A new report from Pope Francis' sex abuse commission shows breakthroughs on education and accountability.
The commission set up by Pope Francis in March 2014 to advise him on preventing child sexual abuse is now making significant progress. A report published by the Vatican following the Sept. 8-11 plenary meeting of the Pontifical Commission for the Protection of Minors reveals the role of members in educating Vatican personnel and church leadership in countries across the globe on their responsibility for the protection of children, adolescents and vulnerable adults from sexual abuse.
The report shows that commission members have already addressed meetings of the Pontifical Ecclesiastical Academy, where the Holy See’s diplomats are trained, and the Congregation for Consecrated Life, which oversees religious orders and institutes of consecrated life worldwide. In the coming weeks, it will address a meeting of the Congregation for Clergy, as well as sessions for the training of new bishops (those appointed over the past year) organized by the Congregations for the Evangelization of Peoples and for Bishops. Indeed, the fact that Marie Collins, a survivor of abuse, will address these latter sessions with other commission members is a real breakthrough at the level of the Vatican.
Moreover, it reports that commission members have sought to educate church leadership through talks and workshops, on all five continents. They went to Australia, New Zealand, the Philippines, Fiji, Argentina, Colombia, Santo Domingo, the United States, Ghana, Tanzania, Slovakia, the Czech Republic and Italy. In the coming months, they plan to do likewise in Mexico, Ecuador, the conference of major superiors of men in the United States and will hold a workshop for the Federation of Asian Bishops Conferences.
Progress has been possible because the commission, which is headed by Cardinal Sean O’Malley, has the full backing of Pope Francis, who is determined to ensure the protection of children, minors and vulnerable people throughout the church, and to hold all bishops, heads of religious orders, congregations and Vatican officials fully accountable for this. He made this crystal clear in his motu proprio, “As a Loving Mother,” on June 4, which came into force on Sept 5. That decree contains new norms providing for the removal of bishops (or those equivalent to them in canon law) from their offices in cases where they have “through negligence, committed or omitted acts that have caused grave harm to others, either with regard to physical persons, or with regard to the community itself.”
The question of the accountability has been a major concern of the commission from the outset, and it made a proposal in this regard to the pope in February 2015. At its plenary meeting last week, it discussed and “welcomed” the pope’s response through the motu proprio.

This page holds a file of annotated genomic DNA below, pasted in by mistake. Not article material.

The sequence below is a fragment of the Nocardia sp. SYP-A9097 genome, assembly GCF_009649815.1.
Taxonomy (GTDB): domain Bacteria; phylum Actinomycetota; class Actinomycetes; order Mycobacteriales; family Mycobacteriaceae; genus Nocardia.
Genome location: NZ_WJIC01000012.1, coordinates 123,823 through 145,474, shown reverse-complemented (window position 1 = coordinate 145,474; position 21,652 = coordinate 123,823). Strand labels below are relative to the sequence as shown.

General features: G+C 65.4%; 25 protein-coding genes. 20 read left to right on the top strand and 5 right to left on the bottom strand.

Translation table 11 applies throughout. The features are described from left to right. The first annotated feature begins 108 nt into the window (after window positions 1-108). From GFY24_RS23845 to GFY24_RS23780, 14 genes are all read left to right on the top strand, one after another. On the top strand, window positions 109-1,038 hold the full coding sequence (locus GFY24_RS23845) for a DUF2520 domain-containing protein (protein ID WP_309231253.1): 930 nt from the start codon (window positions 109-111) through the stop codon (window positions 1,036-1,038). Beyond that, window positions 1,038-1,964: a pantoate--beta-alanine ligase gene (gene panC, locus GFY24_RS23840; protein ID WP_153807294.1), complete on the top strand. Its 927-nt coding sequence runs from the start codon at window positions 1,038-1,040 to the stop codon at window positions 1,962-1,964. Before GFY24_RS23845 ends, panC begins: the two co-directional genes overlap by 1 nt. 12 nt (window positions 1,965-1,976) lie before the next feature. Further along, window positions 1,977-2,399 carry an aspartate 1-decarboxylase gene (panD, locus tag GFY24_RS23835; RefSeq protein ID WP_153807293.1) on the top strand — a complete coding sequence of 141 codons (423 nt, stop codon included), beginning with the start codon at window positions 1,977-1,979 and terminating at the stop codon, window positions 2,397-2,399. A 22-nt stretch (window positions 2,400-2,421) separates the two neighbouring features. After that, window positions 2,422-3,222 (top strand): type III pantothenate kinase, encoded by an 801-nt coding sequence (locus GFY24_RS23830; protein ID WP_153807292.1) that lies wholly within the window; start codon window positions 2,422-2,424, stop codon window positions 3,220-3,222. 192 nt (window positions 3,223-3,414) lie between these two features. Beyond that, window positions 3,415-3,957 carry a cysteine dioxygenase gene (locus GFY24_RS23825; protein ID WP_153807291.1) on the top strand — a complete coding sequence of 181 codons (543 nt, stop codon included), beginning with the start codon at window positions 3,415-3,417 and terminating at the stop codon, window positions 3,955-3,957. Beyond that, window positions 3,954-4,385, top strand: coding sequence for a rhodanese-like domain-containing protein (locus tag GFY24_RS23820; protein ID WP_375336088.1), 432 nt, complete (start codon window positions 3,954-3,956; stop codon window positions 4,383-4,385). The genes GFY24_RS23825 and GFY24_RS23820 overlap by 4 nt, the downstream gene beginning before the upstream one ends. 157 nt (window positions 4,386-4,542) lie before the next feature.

It also welcomed the fact that Pope Francis has accepted another proposal of the commission that originally came from a survivor, requesting a Day of Prayer and Penance in dioceses across the world “for the survivors and victims of sexual abuse.” The commission in its report states its conviction that that “prayer is one part of the healing process for survivors and the community of believers” and that “public prayer is also an important way of consciousness raising in the church.”
In this regard, last July, the cardinal secretary of state, Pietro Parolin, sent a letter through the nuncios to all bishops’ conferences conveying the pope’s decision and asking them to choose an appropriate day for this initiative at the local level. The commission last week welcomed the fact that some bishops’ conferences, such as the Australian, had already taken steps to implement the proposal (it did so on Sept. 11), while the Southern African bishops’ conference would hold this event from Dec. 2-4, and currently the Philippines is discussing an appropriate date. The commission has prepared resources to help bishops’ conferences with this Day of Prayer.
In its report, the commission recalled that it works throughout the year, and prior to last week’s plenary session it met in small working groups to focus on the following assigned topics: guidelines, healing and care; education, formation, theology and spirituality; and canonical and civil norms.
The commission revealed, moreover, that it has already developed “a template for guidelines in the safeguarding and protection of children, adolescents and vulnerable adults,” which it will shortly present to Pope Francis for his consideration.
It concluded its report by announcing that in the coming months the commission will launch its own website, which, it hopes, “will be a useful resource for the church and all people of good will in our common goal, which is to make our church and our society a safe home for all.”
The commission will hold its next plenary meeting in Rome at the end of March 2017.